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Animated Edition - Summer 2006
Communities and the self
Sanjeevini Dutta, Artistic Director of Kadam Asian Dance and Music, reflects on the importance of communities within a south Asian dance context
Community is the group or collection beyond the family to which one feels one belongs. The criteria for the group can be language, race, religion, neighbourhood or interest. Such groups provide the individual with a sense of identity, a purpose, a safety net and an anchor.

Talking to young people from my dance class in Bedford, I realised how much their sense of identity is deeply connected with the community in which they belong. The Punjabi girls love bhangra and have asked their dance teacher if they can learn traditional songs sung at the pre marriage sangeet ceremony. Similarly, I often have young Asian mothers born and raised in Britain that bring their child to dance class as a way of 'teaching them' about Indian culture. Sometimes the individual may come from a family that left their motherland five generations ago, as in the case of Trinidadians of Indian origin.

While the overwhelming human need to belong cannot be disputed; it is only when that belonging to one group is antagonistic towards another in its geographic proximity that this can become problematic. The pianist Daniel Barenboim in the 2006 Reith Lecture, broadcast on Radio 4 earlier this year, threw a challenge to the Jewish Israeli community to recognise and engage with the cultural heritage of the Middle East. 'This is not an issue of Israel denying its European roots,' he asserts. 'But instead a question of enriching and enhancing its European heritage by placing it side by side with its Middle Eastern heritage.' (1)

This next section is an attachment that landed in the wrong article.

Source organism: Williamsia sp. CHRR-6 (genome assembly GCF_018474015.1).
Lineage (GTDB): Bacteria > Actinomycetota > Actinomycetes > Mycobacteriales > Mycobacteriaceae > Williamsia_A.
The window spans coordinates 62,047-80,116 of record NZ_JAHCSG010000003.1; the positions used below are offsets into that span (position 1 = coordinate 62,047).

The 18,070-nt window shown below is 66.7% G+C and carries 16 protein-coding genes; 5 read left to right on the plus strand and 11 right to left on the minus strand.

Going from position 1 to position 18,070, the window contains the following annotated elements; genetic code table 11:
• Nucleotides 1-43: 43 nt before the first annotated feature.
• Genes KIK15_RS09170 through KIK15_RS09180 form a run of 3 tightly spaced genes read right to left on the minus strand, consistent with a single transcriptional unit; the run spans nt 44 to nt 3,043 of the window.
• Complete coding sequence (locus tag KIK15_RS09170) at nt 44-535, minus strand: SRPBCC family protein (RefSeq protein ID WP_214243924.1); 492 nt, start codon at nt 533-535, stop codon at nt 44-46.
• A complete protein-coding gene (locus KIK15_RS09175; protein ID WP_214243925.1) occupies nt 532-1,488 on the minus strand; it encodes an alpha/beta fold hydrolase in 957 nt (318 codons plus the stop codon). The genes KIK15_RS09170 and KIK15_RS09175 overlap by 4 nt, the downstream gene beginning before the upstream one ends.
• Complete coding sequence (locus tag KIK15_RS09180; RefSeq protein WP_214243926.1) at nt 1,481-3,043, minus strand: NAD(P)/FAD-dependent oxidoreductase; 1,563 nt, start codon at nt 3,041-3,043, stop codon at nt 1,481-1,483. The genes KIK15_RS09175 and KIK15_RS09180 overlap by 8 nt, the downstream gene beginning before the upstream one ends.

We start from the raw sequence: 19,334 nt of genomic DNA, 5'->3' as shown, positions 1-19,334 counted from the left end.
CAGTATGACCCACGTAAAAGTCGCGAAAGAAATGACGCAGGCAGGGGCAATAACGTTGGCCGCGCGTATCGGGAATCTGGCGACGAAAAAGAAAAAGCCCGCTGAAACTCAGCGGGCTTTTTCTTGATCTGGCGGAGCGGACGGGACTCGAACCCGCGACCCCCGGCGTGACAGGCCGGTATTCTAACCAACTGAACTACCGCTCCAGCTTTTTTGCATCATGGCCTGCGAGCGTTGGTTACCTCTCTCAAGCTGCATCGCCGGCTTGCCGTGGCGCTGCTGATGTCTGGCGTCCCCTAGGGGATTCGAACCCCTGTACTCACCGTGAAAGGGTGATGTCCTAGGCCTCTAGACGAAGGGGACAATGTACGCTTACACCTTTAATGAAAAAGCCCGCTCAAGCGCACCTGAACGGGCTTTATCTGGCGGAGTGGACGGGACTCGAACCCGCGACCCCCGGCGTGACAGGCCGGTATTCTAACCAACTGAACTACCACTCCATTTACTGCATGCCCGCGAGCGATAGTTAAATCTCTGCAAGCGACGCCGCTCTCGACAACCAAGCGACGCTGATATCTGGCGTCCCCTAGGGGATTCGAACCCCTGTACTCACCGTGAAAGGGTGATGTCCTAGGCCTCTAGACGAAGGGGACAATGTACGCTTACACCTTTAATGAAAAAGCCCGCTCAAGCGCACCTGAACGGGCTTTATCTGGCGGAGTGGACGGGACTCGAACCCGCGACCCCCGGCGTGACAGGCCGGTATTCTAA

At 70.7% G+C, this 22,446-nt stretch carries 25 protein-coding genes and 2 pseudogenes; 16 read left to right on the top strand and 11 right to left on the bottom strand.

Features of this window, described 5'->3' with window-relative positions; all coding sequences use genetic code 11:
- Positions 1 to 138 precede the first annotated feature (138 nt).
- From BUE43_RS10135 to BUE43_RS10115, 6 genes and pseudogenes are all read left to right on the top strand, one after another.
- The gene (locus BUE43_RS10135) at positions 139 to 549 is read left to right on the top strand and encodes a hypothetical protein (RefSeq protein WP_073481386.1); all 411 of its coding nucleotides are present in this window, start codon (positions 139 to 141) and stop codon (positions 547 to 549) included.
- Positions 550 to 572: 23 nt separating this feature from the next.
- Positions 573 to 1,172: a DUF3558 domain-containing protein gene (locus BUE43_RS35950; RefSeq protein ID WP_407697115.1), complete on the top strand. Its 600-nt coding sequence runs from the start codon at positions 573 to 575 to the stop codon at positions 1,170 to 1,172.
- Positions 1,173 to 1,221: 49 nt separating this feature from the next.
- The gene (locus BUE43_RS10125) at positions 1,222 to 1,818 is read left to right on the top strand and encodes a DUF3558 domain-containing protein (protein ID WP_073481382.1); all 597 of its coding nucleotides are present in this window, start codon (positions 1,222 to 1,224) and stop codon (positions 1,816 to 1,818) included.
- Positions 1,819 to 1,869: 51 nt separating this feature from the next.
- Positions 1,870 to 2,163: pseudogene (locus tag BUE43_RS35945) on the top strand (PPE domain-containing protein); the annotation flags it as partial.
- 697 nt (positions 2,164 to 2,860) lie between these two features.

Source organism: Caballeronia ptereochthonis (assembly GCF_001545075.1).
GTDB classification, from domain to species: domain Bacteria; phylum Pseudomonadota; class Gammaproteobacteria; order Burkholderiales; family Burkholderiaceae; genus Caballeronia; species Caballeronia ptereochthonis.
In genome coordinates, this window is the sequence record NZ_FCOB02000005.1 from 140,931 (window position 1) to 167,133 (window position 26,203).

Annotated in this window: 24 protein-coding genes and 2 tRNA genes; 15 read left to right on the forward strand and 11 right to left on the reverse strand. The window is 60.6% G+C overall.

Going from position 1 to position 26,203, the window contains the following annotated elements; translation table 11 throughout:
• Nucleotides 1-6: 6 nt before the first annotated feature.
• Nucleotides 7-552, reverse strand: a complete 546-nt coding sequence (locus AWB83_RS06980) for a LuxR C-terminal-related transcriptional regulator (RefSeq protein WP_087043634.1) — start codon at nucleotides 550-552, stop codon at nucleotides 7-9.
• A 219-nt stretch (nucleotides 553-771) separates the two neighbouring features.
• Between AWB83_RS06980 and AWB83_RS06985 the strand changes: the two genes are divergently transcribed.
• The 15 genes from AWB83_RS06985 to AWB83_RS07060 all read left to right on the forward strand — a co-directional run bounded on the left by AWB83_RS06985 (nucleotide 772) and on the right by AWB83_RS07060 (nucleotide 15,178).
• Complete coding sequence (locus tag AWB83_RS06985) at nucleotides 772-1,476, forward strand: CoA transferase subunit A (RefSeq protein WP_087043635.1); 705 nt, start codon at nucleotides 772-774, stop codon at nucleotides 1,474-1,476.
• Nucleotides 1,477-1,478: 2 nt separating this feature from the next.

The Jewish community only looking to the West for its cultural traditions oblivious to the great achievements of its Islamic neighbours is as distasteful as certain extremist groups that use the freedoms of Western of society, yet will see only depravities in its civilisation.

As a teacher I feel it is my duty to push the horizons of young people ever outwards. I encourage my students to see themselves as Odissi dancers, not only part of the South Asian dance community in Britain, but also the larger British dance scene. After all, they share a common interest with all those who have a love of dance, regardless of whether its kathak, ballet, hiphop or flamenco. In turn, a healthy society encourages people to carry within themselves multiple identities, to simultaneously belong to many different groups.

Charity begins at home, change with the self. As teachers we need to ensure a process of a healthy curiosity towards other cultures. Inculcating a sense of respect for other forms of dance is a simple step to acknowledging the diverse systems of belief, values and practices from which the dance forms originate. Frankly this cuts both ways. There is racism and racism in reverse. Following the interview with my students for the purposes of this article, I have decided that they will get a workshop on appreciating Western contemporary dance and other forms once a term. To readers of Animated, apologies for preaching to the converted!

Sanjeevini Dutta is Artistic Director of Kadam Asian Dance and Music - see www.kadam.org.uk for contacts and more information.

Reference
(1) http://www.bbc.co.uk/radio4/reith2006/ lecture5.shtml

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Animated: Summer 2006